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Hold It Down Gina MyersWe all need something to help us get through the day, no matter where we are or what is going on in the world. Atlanta poet Gina Myers has a mantra to keep herself centered amid the urban decay, ennui, chaotic world affairs, wanderlust and loneliness that she experiences. It’s also the title of her fine new book of poems, Hold It Down.

Sections of the book read like a memoir of time spent in three different places: Brooklyn, Atlanta and her hometown of Saginaw, Michigan. One of the longest poems, “Behind the R,” which was previously published as a chapbook, is a nearly day-to-day record of her life in Brooklyn.

New York can be oppressive and exhausting when you work in a low-paying job and are too busy working to enjoy the random encounters or glamorous things that city dreams are made of. Myers writes in “Behind the R”:

At work we are at war with the mice.
At home we are at war with the cockroaches.
In the papers the new war replaced
the old war.

Throughout this poem she invokes the words of other poets and philosophers to complement her thoughts. In this passage she uses Walt Whitman’s words to echo her sentiments about home, one of the book’s leitmotifs:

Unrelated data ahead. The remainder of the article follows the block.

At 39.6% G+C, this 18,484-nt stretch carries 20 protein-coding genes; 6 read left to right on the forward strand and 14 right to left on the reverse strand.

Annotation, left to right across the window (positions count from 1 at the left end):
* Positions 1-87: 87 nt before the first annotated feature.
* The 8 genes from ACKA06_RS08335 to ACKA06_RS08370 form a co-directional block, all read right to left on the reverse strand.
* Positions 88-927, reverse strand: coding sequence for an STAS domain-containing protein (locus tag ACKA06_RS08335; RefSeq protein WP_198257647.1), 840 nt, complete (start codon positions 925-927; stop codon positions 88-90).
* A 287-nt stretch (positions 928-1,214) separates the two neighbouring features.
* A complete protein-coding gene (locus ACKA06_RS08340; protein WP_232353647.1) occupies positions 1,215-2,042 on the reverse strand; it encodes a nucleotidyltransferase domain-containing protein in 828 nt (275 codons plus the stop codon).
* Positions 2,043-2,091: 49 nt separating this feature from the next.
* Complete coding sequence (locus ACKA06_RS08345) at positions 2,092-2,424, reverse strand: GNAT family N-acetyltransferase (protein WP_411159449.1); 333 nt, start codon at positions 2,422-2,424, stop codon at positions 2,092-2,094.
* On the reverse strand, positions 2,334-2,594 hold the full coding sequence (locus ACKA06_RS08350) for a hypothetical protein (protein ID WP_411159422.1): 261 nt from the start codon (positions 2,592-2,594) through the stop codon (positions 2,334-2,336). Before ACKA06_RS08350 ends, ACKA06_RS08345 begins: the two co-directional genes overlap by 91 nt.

I thought if I hung a picture of my childhood home in my
new apartment it would make this home. I thought a layer
of paint would change everything, make me forget this
wandering. Whitman: Missing me one place search another,
/ I stop somewhere waiting for you.

Gina Myers “Letter to Gabriella or How to Leave New York” expresses the poet’s loneliness and disillusionment with a city that so many people fetishize:

During this drawn out goodbye,
everyone will want to be your friend.
Two weeks later, most will have already forgotten

My slow fade out matches your slow fade out,
a ghost stitched to a ghost, listening
to Morrissey & waiting for the bars to open,
waiting to forget it all & be everyone’s best friend.

As we move with her through the seasons, desolate streets, humble apartments, buses, trains, taxis and traffic, we experience her pain and understand her fears. The poet reveals dark moments in “I Like All the Predictable Songs”:

I am heading for disaster, a crash & burn so bright
& brilliant & completely unnoteworthy.

In “Memorial” Myers writes:

And I could say
there is no reason to keep going
but then I think of, I think of you.

Yet she comes to accept that the world is what it is and to learn to savor the moments of happiness to be found through the difficult times:

my heart shatters
a little each time
I think of my friends
& how lucky in life
I’ve been to get to know them, to have
had the time to laugh &
drink & dance & to argue
& feel hurt too.

Not every day
can be a good day but this is one
of them, one
of the best days.

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